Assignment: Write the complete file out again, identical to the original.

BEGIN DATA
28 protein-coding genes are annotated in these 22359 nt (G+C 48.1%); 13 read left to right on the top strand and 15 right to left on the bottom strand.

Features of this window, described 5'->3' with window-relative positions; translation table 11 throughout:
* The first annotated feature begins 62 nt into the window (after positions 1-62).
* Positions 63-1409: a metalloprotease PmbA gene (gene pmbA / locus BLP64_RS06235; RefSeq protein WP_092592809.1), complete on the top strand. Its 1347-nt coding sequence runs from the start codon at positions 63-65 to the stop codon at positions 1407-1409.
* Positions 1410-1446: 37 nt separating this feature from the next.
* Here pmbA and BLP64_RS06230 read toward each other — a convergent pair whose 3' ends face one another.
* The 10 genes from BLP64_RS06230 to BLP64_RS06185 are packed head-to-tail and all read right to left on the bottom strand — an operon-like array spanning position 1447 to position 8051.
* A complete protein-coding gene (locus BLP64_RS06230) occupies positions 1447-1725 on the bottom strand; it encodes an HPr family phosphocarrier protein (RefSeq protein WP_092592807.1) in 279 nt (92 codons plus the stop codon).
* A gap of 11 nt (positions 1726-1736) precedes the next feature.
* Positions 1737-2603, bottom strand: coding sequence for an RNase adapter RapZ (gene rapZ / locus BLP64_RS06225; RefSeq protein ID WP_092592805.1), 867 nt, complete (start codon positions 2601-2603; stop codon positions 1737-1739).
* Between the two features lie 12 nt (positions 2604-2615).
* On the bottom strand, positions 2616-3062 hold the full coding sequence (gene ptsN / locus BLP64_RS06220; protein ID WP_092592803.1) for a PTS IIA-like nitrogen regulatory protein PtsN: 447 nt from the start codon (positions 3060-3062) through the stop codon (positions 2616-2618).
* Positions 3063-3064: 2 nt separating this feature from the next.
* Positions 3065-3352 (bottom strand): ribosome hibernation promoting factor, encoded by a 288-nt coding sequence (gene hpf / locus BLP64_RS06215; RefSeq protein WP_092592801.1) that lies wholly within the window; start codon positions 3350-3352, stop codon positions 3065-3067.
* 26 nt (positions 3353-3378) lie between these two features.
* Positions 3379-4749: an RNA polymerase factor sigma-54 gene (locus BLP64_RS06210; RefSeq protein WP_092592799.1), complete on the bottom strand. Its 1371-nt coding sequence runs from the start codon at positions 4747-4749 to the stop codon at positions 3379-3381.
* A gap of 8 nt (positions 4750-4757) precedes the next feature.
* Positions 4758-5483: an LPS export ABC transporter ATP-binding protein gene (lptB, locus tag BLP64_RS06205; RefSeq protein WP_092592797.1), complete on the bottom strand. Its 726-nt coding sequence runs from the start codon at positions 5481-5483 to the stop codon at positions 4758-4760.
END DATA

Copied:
28 protein-coding genes are annotated in these 22359 nt (G+C 48.1%); 13 read left to right on the top strand and 15 right to left on the bottom strand.

Features of this window, described 5'->3' with window-relative positions; translation table 11 throughout:
* The first annotated feature begins 62 nt into the window (after positions 1-62).
* Positions 63-1409: a metalloprotease PmbA gene (gene pmbA / locus BLP64_RS06235; RefSeq protein WP_092592809.1), complete on the top strand. Its 1347-nt coding sequence runs from the start codon at positions 63-65 to the stop codon at positions 1407-1409.
* Positions 1410-1446: 37 nt separating this feature from the next.
* Here pmbA and BLP64_RS06230 read toward each other — a convergent pair whose 3' ends face one another.
* The 10 genes from BLP64_RS06230 to BLP64_RS06185 are packed head-to-tail and all read right to left on the bottom strand — an operon-like array spanning position 1447 to position 8051.
* A complete protein-coding gene (locus BLP64_RS06230) occupies positions 1447-1725 on the bottom strand; it encodes an HPr family phosphocarrier protein (RefSeq protein WP_092592807.1) in 279 nt (92 codons plus the stop codon).
* A gap of 11 nt (positions 1726-1736) precedes the next feature.
* Positions 1737-2603, bottom strand: coding sequence for an RNase adapter RapZ (gene rapZ / locus BLP64_RS06225; RefSeq protein ID WP_092592805.1), 867 nt, complete (start codon positions 2601-2603; stop codon positions 1737-1739).
* Between the two features lie 12 nt (positions 2604-2615).
* On the bottom strand, positions 2616-3062 hold the full coding sequence (gene ptsN / locus BLP64_RS06220; protein ID WP_092592803.1) for a PTS IIA-like nitrogen regulatory protein PtsN: 447 nt from the start codon (positions 3060-3062) through the stop codon (positions 2616-2618).
* Positions 3063-3064: 2 nt separating this feature from the next.
* Positions 3065-3352 (bottom strand): ribosome hibernation promoting factor, encoded by a 288-nt coding sequence (gene hpf / locus BLP64_RS06215; RefSeq protein WP_092592801.1) that lies wholly within the window; start codon positions 3350-3352, stop codon positions 3065-3067.
* 26 nt (positions 3353-3378) lie between these two features.
* Positions 3379-4749: an RNA polymerase factor sigma-54 gene (locus BLP64_RS06210; RefSeq protein WP_092592799.1), complete on the bottom strand. Its 1371-nt coding sequence runs from the start codon at positions 4747-4749 to the stop codon at positions 3379-3381.
* A gap of 8 nt (positions 4750-4757) precedes the next feature.
* Positions 4758-5483: an LPS export ABC transporter ATP-binding protein gene (lptB, locus tag BLP64_RS06205; RefSeq protein WP_092592797.1), complete on the bottom strand. Its 726-nt coding sequence runs from the start codon at positions 5481-5483 to the stop codon at positions 4758-4760.